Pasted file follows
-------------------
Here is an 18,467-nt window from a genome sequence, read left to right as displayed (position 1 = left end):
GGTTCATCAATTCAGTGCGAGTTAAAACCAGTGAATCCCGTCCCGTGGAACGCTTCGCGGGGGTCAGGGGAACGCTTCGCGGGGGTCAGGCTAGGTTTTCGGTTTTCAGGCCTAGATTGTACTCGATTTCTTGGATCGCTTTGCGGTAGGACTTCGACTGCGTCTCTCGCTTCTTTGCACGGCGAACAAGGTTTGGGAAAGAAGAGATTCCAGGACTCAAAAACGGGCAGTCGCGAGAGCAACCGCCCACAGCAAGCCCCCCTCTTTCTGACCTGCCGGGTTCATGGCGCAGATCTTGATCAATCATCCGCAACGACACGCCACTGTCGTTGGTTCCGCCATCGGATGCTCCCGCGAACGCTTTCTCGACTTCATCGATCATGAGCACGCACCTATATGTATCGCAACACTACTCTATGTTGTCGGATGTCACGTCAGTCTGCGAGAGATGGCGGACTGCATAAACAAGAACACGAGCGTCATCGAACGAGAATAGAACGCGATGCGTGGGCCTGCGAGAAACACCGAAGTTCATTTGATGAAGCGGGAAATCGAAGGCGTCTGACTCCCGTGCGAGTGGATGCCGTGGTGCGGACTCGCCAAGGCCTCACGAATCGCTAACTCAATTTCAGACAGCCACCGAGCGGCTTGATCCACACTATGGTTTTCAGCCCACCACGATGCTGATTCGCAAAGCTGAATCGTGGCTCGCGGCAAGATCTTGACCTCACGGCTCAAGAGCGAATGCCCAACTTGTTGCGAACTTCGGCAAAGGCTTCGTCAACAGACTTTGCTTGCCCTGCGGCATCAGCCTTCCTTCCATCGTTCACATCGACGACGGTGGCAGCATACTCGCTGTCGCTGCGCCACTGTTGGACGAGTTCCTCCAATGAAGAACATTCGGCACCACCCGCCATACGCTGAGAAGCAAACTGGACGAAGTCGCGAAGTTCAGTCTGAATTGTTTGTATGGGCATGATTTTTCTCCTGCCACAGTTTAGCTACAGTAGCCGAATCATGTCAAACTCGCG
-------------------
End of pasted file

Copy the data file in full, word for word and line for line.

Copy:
Here is an 18,467-nt window from a genome sequence, read left to right as displayed (position 1 = left end):
GGTTCATCAATTCAGTGCGAGTTAAAACCAGTGAATCCCGTCCCGTGGAACGCTTCGCGGGGGTCAGGGGAACGCTTCGCGGGGGTCAGGCTAGGTTTTCGGTTTTCAGGCCTAGATTGTACTCGATTTCTTGGATCGCTTTGCGGTAGGACTTCGACTGCGTCTCTCGCTTCTTTGCACGGCGAACAAGGTTTGGGAAAGAAGAGATTCCAGGACTCAAAAACGGGCAGTCGCGAGAGCAACCGCCCACAGCAAGCCCCCCTCTTTCTGACCTGCCGGGTTCATGGCGCAGATCTTGATCAATCATCCGCAACGACACGCCACTGTCGTTGGTTCCGCCATCGGATGCTCCCGCGAACGCTTTCTCGACTTCATCGATCATGAGCACGCACCTATATGTATCGCAACACTACTCTATGTTGTCGGATGTCACGTCAGTCTGCGAGAGATGGCGGACTGCATAAACAAGAACACGAGCGTCATCGAACGAGAATAGAACGCGATGCGTGGGCCTGCGAGAAACACCGAAGTTCATTTGATGAAGCGGGAAATCGAAGGCGTCTGACTCCCGTGCGAGTGGATGCCGTGGTGCGGACTCGCCAAGGCCTCACGAATCGCTAACTCAATTTCAGACAGCCACCGAGCGGCTTGATCCACACTATGGTTTTCAGCCCACCACGATGCTGATTCGCAAAGCTGAATCGTGGCTCGCGGCAAGATCTTGACCTCACGGCTCAAGAGCGAATGCCCAACTTGTTGCGAACTTCGGCAAAGGCTTCGTCAACAGACTTTGCTTGCCCTGCGGCATCAGCCTTCCTTCCATCGTTCACATCGACGACGGTGGCAGCATACTCGCTGTCGCTGCGCCACTGTTGGACGAGTTCCTCCAATGAAGAACATTCGGCACCACCCGCCATACGCTGAGAAGCAAACTGGACGAAGTCGCGAAGTTCAGTCTGAATTGTTTGTATGGGCATGATTTTTCTCCTGCCACAGTTTAGCTACAGTAGCCGAATCATGTCAAACTCGCG